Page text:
The Dell Inspiron 1520 under review here is the latest 15.4” in an ever-growing succession of what can be categorized as “consumer mainstream” notebooks offered by Dell’s Home & Home Office division. Since the release of the 1520, Dell has also made available a very similar machine, the Vostro 1500, which can be purchased from the Small Business site. Unlike the Inspiron 1520, which can be configured with any one of eight different colors, the Vostro 1500 is solid black. The Vostro also provides a Windows XP option, which is unavailable in the Inspiron 1520.
It should also be noted, for the benefit of anyone who is somewhat new to this website, that there is plenty of additional information on the 1520, including an excellent full-featured review by someone who actually purchased the 1520, as well as a side-by-side comparison of the 1520 and the HP dv6500t; this comparison includes a video that is definitely worth watching for anyone considering the Inspiron 1520, the HP dv6500t or any other 15.4” consumer notebook.
Dell Inspiron 1520 Specs:
* Processor: Intel Core 2 Duo T7300 (2.0 GHz/4MB L2 Cache)
* OS: Microsoft Vista Home Premium
* Hard Drive: 160 GB SATA @ 5400RPM
* Screen: 15.4" WSXGA Widescreen (1680 x 1050)
* Graphics: NVIDIA GeForce 8600M GT 256MB
* RAM: 2.0GB DDR2 SDRAM @667 MHz (2 x 1GB)
* Optical Drive: 8x CD/DVD burner (DVD+/-RW) w/Double Layer Support
* Battery: 9-cell lithium ion >>see more dell laptop battery
* Wireless: Intel 4965AGN
* Weight: 6.4 lbs
* Dimensions: 1.47-1.65” (H) x 14.12 “ (W) x 10.59" (D)
* Ports/Slots: 1 IEEE 1394 (FireWire); 4 Universal Serial Bus (USB 2.0); 8-in-1 Memory Card Reader; VGA Out; S-Video; RJ-45 Ethernet LAN; RJ-11 Modem; ExpressCard 54mm; stereo in, headphone/speaker out and dual digital mics
This Inspiron 1520 weighs about six and a half pounds and is considered a mainstream consumer notebook. Though Dell allows customization of the lid in up to eight different colors, our model has a conservative looking black lid. Because of that our machine lacks some of the consumer flair a “Flamingo Pink” lid would have offered. Nonetheless, my first impressions had to do with a couple of things that distinguish the 1520 from its predecessors:
The overall look is very different, in a good way.
The hardware, particularly in the form of graphics processing, will allow the 1520 to perform about as well as any notebook on the market, with the exception of outlandishly expensive gaming machines that lack any concessions with respect to size, battery life and cost.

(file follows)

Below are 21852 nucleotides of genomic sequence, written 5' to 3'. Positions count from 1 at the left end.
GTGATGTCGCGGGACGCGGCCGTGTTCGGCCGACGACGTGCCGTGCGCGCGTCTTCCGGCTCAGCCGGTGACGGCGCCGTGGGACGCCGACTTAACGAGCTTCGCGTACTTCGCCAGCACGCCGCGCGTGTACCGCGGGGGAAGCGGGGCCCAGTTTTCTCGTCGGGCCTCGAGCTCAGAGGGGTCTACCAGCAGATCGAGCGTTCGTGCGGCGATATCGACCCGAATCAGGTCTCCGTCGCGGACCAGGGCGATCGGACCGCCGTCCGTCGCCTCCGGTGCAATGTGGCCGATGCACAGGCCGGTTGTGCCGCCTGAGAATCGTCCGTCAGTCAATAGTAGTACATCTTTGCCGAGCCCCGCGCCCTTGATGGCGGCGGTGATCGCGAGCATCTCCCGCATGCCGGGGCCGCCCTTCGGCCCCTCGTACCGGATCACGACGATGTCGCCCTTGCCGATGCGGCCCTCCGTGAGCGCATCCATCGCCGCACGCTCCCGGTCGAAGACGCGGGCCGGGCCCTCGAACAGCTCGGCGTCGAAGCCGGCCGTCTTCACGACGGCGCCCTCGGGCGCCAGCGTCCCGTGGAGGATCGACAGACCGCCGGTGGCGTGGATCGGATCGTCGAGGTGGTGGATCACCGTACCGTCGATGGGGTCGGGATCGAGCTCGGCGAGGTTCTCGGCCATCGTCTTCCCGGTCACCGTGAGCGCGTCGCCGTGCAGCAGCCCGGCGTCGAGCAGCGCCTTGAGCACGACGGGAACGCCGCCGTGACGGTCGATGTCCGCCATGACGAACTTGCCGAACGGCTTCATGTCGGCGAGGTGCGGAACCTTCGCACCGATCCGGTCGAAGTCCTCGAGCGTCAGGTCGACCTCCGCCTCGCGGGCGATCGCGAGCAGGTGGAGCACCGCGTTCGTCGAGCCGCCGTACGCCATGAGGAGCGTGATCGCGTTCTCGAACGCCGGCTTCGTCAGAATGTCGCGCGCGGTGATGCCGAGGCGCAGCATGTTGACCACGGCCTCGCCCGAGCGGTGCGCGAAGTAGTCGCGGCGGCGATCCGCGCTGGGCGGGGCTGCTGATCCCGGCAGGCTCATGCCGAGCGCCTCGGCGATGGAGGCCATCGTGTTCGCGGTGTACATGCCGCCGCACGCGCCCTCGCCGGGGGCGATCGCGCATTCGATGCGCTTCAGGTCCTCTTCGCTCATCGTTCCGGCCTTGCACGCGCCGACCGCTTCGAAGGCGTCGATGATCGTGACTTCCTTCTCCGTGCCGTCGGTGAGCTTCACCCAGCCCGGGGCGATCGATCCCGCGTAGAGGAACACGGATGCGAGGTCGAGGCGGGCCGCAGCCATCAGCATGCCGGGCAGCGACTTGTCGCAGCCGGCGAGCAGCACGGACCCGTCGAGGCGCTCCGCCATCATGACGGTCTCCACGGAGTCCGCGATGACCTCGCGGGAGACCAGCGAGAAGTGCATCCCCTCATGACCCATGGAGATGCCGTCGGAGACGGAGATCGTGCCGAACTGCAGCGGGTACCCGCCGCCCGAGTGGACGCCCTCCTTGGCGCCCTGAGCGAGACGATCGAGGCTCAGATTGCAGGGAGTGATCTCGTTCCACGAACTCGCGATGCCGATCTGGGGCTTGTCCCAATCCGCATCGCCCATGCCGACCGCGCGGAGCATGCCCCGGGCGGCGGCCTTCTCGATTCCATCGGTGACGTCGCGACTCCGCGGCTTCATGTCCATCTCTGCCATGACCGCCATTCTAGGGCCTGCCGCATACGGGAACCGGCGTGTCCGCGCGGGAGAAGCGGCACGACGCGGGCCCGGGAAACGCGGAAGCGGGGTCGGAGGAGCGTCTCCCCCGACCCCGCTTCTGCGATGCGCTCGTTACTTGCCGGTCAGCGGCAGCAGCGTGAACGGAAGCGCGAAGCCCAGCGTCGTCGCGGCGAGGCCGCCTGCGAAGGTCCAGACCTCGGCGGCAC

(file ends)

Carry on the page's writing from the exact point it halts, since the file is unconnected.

These two characteristics are what make the 1520 such an impressive achievement. I actually briefly owned the previous Inspiron generation's e1705 model, and reviewed the prior-generation e1405 thin-and-light notebook. I must say, the look of the current lineup is immeasurably more appealing. The old silver-and-white style always got me thinking of things like shag carpet and popcorn ceilings: sure, one can make a case for these innovations, just as one can make a case for thick white plastic trim around a notebook, but in the end (which usually comes within a matter of weeks if not months), the style grows tired, the initial promise hollow. The new Inspiron series design is cleaner, simpler and more tasteful. A cousin of the 1520, which shares its look, is the AMD-based Inspiron 1521.
Though this notebook was sent by Dell for review purposes and not purchased, I wanted to touch on the above topic, simply because there is something of an art to purchasing a Dell consumer notebook. There are many decisions to make, and like all decisions, they carry with them the opportunity for regret or satisfaction. I heartily endorse this web site’s forums for a little glimpse into the thought, action and subsequent level of satisfaction of other buyers.
As of this writing, deliberately moving along the Dell purchasing highway results in:
An Inspiron 1520 with a fairly basic configuration, but one more than adequate for general media and office tasks, for just over $900.
A deluxe performance configuration, virtually identical to this review machine, for just over $1500.
These prices reflect no special discounts or coupons, just today’s standard upgrades and reductions, which are plainly available to anyone who orders a 1520 today. In any case, at the high end particularly, these prices strike me as very competitive, and a savvy shopper who finds coupons, buys their own memory and times the Dell marketing promotions can do better on price.
One thing I found interesting while configuring a couple of 1520s on the Dell site was the price of a RAM upgrade from 2GB to 4GB: $850. Had I selected a higher-priced starting point, meaning a more full-figured set of warranty and support options, the cost of these 2 gigabytes of RAM would have moved away from the direction of a cool grand, but not by much. I saw no mention of this upgrade including a complimentary iPhone or round-trip flight to London, but it is there and available. That said, I would definitely opt for the T7300 CPU and the 8600M GT graphics included in this review model, if at all possible. While these enhancements will probably add three or four hundred dollars to the final price, they are well worth the cost and will almost certainly give the 1520 a longer useful life.
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